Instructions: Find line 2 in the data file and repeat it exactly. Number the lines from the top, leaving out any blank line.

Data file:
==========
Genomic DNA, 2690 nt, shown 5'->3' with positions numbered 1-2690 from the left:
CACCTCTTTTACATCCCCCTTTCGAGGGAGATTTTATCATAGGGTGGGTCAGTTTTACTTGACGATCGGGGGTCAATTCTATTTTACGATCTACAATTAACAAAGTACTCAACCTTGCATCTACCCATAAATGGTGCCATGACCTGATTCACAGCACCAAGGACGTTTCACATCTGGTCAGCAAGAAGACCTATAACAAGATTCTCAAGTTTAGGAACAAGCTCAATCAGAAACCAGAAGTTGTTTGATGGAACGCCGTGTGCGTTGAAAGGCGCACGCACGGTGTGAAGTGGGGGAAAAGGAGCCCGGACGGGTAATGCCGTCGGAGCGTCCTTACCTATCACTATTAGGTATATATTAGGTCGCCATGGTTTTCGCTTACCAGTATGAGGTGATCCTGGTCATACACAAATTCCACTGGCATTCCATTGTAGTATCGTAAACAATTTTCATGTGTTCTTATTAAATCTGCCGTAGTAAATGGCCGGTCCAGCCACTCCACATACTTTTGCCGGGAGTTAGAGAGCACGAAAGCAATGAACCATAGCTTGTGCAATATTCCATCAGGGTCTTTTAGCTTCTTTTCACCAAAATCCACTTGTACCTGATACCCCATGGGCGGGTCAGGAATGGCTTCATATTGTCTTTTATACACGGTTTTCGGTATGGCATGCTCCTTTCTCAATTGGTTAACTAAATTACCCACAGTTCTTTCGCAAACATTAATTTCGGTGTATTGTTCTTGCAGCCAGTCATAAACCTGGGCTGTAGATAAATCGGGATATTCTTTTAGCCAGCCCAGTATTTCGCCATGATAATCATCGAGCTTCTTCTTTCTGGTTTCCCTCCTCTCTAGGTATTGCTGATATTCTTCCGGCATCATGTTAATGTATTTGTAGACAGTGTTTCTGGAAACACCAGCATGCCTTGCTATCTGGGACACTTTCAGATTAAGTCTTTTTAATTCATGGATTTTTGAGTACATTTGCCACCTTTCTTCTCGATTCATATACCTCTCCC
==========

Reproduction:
CACCTCTTTTACATCCCCCTTTCGAGGGAGATTTTATCATAGGGTGGGTCAGTTTTACTTGACGATCGGGGGTCAATTCTATTTTACGATCTACAATTAACAAAGTACTCAACCTTGCATCTACCCATAAATGGTGCCATGACCTGATTCACAGCACCAAGGACGTTTCACATCTGGTCAGCAAGAAGACCTATAACAAGATTCTCAAGTTTAGGAACAAGCTCAATCAGAAACCAGAAGTTGTTTGATGGAACGCCGTGTGCGTTGAAAGGCGCACGCACGGTGTGAAGTGGGGGAAAAGGAGCCCGGACGGGTAATGCCGTCGGAGCGTCCTTACCTATCACTATTAGGTATATATTAGGTCGCCATGGTTTTCGCTTACCAGTATGAGGTGATCCTGGTCATACACAAATTCCACTGGCATTCCATTGTAGTATCGTAAACAATTTTCATGTGTTCTTATTAAATCTGCCGTAGTAAATGGCCGGTCCAGCCACTCCACATACTTTTGCCGGGAGTTAGAGAGCACGAAAGCAATGAACCATAGCTTGTGCAATATTCCATCAGGGTCTTTTAGCTTCTTTTCACCAAAATCCACTTGTACCTGATACCCCATGGGCGGGTCAGGAATGGCTTCATATTGTCTTTTATACACGGTTTTCGGTATGGCATGCTCCTTTCTCAATTGGTTAACTAAATTACCCACAGTTCTTTCGCAAACATTAATTTCGGTGTATTGTTCTTGCAGCCAGTCATAAACCTGGGCTGTAGATAAATCGGGATATTCTTTTAGCCAGCCCAGTATTTCGCCATGATAATCATCGAGCTTCTTCTTTCTGGTTTCCCTCCTCTCTAGGTATTGCTGATATTCTTCCGGCATCATGTTAATGTATTTGTAGACAGTGTTTCTGGAAACACCAGCATGCCTTGCTATCTGGGACACTTTCAGATTAAGTCTTTTTAATTCATGGATTTTTGAGTACATTTGCCACCTTTCTTCTCGATTCATATACCTCTCCC